Considering this is an eight issue run, this second installment proceeded at the pace I expected. No major revelations were made, there were just enough cliffhangers to make me go OH CRAPZ!, and the art was nice. I know this is a major event for Marvel, but jacking the price on a book that is still 22 pages long seemed like a bit of a rip to me. By the end of the last page, I’m only giving Secret Invasion #2 3.5 out of 5 Stars. A slight slip from the first fantastic issue, but still a great read that continues the story, and it gives me the chance to say “Skrull!” whenever I get the chance.



About Author

Stephen Schleicher began his career writing for the Digital Media Online community of sites, including Digital Producer and Creative Mac covering all aspects of the digital content creation industry. He then moved on to consumer technology, and began the Coolness Roundup podcast. A writing fool, Stephen has freelanced for Sci-Fi Channel's Technology Blog, and Gizmodo. Still longing for the good ol' days, Stephen launched Major Spoilers in July 2006, because he is a glutton for punishment. You can follow him on Twitter @MajorSpoilers and tell him your darkest secrets...


  1. Ok, I have a theory about the Captain America ordeal:

    I think that the Captain America on the Skrull ship is John Walker, whom replaced Steve Rogers as Captain America when he first became the Nomad, whom we know these days as U.S. Agent. Eventually, Steve came back, they fought, Steve became Cap again and John Walker became the U.S. Agent. I thought this from issue number 1, based more on a hunch, then, but now, I feel like I have evidence: #1 – I have never heard Steve Rogers refer to Iron Man as “Shellhead”, #2 – Steve Rogers would not throw in such casual swearing, and #3 – that look about him, the glare he gave to Hawkeve/Ronin/Clint/Whatever just had a striking way about it… I don’t know…

    I think this could lead to some interesting conflict, because NO ONE is going to think that this Cap is the real deal, because we saw the body! He didn’t turn Skrull! but the reveal would be that it really IS Cap, just not Steve Rogers…

    Maybe Walker could have been abducted before Steve Rogers came back for the mantle, and that’s why he’s in the Cap outfit still. So, in summation: Steve Rogers – Real/Dead, John Walker – Abducted, U.S. Agent on Alpha Flight – Skrull!!!!

    Anybody convinced?

    (Oh, and by the way, I love the character who was brought back, and I am so thrilled she’s back…)

  2. just picked it up just read it. i loved the love reunion, it actually gave me chills. i dont really know her history enough to care about her, but the way they realized who each other was, it was touching. this issue wasnt as great as the first but it was still great. i loved the banter between the characters, u can feel the tension, and ares trying to stop the fighting…i liked that alot too. it says alot about the situation and whether to use brains or brawn. captain america i have no friggin clue, ill just wait to see what happens. the ship skrull spiderman made me take a breath cause that would be a HUUUUGE copout by marvel, even though spiderman could still be a skrull right? right? the last page had me blown away, i mean DAAAAAAAMN. those skrulls dont play and they are serious. that army of skrulls looks like they could kick some serious ass. yu art so far is spectacular, i love it. and i hate the f******* sentry, get over it. stop crying and runnign away like a little toddler. as to whether the vision is a skrull or not thats in the air, he could be and just royally f**** with the sentrys head, or he couldnt be and really be the void.(oh god no) thats it. great issue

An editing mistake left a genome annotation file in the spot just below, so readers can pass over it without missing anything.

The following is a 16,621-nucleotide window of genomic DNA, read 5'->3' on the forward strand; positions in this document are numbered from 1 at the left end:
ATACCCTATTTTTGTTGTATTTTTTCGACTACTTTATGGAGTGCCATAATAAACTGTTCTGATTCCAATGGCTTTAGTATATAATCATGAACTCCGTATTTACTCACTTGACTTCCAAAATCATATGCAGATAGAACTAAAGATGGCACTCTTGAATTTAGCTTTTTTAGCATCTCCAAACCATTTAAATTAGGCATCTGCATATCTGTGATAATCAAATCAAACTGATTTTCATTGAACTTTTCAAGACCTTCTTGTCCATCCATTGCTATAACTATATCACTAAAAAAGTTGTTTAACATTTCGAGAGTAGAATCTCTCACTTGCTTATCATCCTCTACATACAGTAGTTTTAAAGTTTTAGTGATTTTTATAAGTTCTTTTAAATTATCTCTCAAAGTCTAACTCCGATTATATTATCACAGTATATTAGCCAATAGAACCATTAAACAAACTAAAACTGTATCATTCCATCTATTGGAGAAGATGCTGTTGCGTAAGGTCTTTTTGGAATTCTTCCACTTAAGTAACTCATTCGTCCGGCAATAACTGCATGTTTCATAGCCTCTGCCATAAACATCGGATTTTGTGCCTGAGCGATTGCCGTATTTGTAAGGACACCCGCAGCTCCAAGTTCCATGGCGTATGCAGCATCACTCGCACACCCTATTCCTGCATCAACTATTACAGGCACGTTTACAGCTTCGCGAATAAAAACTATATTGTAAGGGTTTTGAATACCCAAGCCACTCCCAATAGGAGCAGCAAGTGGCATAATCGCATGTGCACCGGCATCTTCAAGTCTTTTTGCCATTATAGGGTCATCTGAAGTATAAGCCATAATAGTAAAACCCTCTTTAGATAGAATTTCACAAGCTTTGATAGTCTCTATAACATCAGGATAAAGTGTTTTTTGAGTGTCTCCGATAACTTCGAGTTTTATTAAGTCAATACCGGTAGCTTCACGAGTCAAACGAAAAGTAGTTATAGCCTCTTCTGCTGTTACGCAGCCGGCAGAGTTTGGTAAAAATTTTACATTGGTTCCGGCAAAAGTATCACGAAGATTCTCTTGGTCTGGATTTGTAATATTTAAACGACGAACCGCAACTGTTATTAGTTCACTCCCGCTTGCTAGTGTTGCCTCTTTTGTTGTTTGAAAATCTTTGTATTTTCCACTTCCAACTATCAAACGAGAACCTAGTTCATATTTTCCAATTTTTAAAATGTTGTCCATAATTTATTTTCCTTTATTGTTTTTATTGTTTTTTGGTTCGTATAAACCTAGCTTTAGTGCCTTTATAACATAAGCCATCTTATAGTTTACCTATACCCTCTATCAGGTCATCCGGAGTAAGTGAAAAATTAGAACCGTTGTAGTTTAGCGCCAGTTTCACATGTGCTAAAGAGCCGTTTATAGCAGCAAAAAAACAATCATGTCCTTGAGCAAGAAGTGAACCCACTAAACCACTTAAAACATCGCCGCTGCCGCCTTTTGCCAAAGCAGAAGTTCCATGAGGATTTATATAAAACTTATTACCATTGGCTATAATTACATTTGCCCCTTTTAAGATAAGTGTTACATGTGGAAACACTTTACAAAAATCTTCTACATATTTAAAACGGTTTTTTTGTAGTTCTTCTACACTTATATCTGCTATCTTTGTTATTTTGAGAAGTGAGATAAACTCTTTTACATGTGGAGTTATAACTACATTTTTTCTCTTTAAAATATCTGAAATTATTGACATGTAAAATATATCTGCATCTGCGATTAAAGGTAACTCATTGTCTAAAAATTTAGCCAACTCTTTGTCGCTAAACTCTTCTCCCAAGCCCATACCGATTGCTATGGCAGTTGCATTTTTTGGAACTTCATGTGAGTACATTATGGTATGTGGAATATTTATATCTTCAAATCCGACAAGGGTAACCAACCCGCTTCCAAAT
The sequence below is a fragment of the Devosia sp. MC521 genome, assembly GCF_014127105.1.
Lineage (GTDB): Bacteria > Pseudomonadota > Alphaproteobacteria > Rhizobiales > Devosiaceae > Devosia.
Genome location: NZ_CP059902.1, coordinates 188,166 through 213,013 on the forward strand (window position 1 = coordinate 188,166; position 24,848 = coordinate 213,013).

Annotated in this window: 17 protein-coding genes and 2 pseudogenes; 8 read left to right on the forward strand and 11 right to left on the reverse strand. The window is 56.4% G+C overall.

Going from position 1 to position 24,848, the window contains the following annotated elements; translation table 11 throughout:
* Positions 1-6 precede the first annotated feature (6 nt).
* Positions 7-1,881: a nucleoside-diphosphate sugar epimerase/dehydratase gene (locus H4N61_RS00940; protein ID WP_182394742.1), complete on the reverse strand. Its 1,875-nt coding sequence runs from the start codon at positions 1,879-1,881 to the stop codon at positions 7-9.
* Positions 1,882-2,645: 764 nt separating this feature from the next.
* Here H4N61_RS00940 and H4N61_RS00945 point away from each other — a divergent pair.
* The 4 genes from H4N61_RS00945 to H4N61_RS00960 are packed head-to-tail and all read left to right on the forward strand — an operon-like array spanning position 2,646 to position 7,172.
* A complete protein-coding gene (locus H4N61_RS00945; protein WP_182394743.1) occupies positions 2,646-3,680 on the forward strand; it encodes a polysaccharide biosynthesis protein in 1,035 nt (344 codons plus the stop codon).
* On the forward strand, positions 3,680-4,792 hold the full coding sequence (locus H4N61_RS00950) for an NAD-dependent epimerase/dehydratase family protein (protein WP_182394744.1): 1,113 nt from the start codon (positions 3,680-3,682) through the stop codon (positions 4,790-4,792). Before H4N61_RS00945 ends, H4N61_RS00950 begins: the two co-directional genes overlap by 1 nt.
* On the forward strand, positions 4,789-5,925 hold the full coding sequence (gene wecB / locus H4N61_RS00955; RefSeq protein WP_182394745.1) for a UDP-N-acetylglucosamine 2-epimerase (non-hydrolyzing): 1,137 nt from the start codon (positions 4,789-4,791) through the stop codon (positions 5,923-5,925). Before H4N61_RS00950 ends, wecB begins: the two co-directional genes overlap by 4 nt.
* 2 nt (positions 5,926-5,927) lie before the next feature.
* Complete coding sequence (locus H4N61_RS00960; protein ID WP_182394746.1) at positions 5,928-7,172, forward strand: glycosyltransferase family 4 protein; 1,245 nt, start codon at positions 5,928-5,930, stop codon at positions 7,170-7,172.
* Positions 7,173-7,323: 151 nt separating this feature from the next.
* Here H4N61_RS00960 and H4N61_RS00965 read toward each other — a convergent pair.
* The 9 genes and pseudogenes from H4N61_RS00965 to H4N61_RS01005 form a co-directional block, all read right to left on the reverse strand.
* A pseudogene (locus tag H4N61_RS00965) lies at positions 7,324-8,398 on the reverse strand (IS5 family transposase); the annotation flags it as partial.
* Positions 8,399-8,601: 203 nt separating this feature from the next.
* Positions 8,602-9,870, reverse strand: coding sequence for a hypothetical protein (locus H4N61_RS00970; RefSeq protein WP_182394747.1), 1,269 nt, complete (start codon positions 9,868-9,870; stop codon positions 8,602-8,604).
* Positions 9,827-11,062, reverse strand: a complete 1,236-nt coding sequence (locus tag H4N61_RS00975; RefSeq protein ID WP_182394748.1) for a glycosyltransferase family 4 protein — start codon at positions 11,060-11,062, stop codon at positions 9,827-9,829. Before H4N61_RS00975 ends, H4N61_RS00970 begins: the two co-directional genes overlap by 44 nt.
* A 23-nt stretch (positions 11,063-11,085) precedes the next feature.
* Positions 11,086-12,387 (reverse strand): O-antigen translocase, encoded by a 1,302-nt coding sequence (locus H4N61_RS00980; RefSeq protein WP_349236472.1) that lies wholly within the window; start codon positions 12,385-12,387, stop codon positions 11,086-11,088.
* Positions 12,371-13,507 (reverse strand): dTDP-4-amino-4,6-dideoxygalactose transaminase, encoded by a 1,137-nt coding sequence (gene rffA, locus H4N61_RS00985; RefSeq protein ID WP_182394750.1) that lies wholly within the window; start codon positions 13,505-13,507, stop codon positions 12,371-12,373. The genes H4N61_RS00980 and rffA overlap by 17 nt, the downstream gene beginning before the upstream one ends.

3. steviecool on

    1. I think the fact that his son appears in another title verifies Ares is the real deal.

    2. I find it hard to believe the “no one knows this secret” thing would work WITH A TELEPATH RIGHT THERE. Skrull.

    3. I like the symmetry of Hawkeye giving up a costume of another hero that he’s currently wearing to become Hawkeye again. Just like the Kree-Skrull war.

  4. Eddie Sheridan on

    U.S. Agent was in the Omega Flight series not that long ago. I don’t think that could be him.

  5. While John Walker was Captain America, Steve Rogers used the identity of The Captain. It was more than a decade after he’d used the Nomad ID, which had already passed to Jack Monroe. When he became Nomad, he voluntarily gave up being Captain America due to discovering the American government being corrupted at the highest levels. When he became The Captain, it was because the Commission took the Captain America identity from him since he didn’t want to be a government employee.